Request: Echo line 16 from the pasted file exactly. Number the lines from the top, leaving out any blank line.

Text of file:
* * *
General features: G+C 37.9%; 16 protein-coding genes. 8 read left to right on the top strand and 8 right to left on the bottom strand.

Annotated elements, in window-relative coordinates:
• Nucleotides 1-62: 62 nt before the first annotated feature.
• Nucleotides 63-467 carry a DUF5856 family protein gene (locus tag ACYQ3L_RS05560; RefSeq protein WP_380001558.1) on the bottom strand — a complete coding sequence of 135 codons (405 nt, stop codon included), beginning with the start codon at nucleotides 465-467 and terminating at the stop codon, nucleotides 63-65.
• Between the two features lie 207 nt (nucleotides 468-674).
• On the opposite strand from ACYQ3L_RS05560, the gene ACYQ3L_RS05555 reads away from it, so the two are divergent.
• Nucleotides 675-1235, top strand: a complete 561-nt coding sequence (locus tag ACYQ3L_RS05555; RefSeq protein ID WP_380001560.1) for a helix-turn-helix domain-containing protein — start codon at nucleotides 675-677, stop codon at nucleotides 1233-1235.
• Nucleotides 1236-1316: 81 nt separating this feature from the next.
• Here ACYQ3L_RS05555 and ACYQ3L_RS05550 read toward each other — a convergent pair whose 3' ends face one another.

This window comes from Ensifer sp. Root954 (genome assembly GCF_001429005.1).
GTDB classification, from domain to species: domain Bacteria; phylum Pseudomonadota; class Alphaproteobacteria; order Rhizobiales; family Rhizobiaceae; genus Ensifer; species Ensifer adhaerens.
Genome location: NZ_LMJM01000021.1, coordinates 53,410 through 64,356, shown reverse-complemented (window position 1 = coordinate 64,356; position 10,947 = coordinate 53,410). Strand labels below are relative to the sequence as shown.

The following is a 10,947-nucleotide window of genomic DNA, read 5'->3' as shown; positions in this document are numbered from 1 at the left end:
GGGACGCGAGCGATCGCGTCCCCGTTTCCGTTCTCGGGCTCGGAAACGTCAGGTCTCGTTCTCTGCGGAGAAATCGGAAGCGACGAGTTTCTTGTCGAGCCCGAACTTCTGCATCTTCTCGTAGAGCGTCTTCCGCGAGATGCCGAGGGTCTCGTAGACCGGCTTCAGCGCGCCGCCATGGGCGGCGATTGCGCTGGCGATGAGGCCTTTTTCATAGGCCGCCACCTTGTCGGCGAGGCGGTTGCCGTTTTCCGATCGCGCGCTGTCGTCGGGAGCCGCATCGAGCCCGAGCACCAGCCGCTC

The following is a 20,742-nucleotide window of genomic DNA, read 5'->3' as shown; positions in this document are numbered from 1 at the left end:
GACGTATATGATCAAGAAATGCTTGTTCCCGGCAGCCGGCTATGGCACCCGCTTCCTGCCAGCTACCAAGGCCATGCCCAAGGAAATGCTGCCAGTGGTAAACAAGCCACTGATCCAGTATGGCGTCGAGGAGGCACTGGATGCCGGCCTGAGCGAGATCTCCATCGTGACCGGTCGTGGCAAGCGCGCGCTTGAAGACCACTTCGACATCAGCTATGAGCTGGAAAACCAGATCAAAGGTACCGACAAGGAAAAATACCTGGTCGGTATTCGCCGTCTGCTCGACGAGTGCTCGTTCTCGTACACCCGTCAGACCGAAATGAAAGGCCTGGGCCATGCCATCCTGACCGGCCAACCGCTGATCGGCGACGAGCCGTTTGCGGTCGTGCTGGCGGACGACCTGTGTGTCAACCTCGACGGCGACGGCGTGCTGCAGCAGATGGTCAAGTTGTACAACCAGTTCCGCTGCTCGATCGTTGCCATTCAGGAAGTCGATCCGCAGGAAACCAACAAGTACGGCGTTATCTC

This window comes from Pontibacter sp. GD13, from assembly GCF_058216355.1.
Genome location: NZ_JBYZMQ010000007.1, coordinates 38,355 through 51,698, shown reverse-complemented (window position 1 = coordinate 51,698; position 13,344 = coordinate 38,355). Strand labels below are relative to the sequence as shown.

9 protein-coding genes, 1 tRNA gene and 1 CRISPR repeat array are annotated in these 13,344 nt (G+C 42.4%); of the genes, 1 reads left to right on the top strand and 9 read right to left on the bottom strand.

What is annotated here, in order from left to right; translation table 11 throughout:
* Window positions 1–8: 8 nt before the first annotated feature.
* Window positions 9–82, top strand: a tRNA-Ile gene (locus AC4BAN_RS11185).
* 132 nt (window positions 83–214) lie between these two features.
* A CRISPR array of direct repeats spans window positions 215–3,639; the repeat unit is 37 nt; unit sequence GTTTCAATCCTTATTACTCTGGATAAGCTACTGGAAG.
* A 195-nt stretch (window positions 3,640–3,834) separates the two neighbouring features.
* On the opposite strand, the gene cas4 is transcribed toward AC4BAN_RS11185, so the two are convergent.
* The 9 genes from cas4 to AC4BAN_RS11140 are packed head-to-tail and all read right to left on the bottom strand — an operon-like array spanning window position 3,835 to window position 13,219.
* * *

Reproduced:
GACGTATATGATCAAGAAATGCTTGTTCCCGGCAGCCGGCTATGGCACCCGCTTCCTGCCAGCTACCAAGGCCATGCCCAAGGAAATGCTGCCAGTGGTAAACAAGCCACTGATCCAGTATGGCGTCGAGGAGGCACTGGATGCCGGCCTGAGCGAGATCTCCATCGTGACCGGTCGTGGCAAGCGCGCGCTTGAAGACCACTTCGACATCAGCTATGAGCTGGAAAACCAGATCAAAGGTACCGACAAGGAAAAATACCTGGTCGGTATTCGCCGTCTGCTCGACGAGTGCTCGTTCTCGTACACCCGTCAGACCGAAATGAAAGGCCTGGGCCATGCCATCCTGACCGGCCAACCGCTGATCGGCGACGAGCCGTTTGCGGTCGTGCTGGCGGACGACCTGTGTGTCAACCTCGACGGCGACGGCGTGCTGCAGCAGATGGTCAAGTTGTACAACCAGTTCCGCTGCTCGATCGTTGCCATTCAGGAAGTCGATCCGCAGGAAACCAACAAGTACGGCGTTATCTC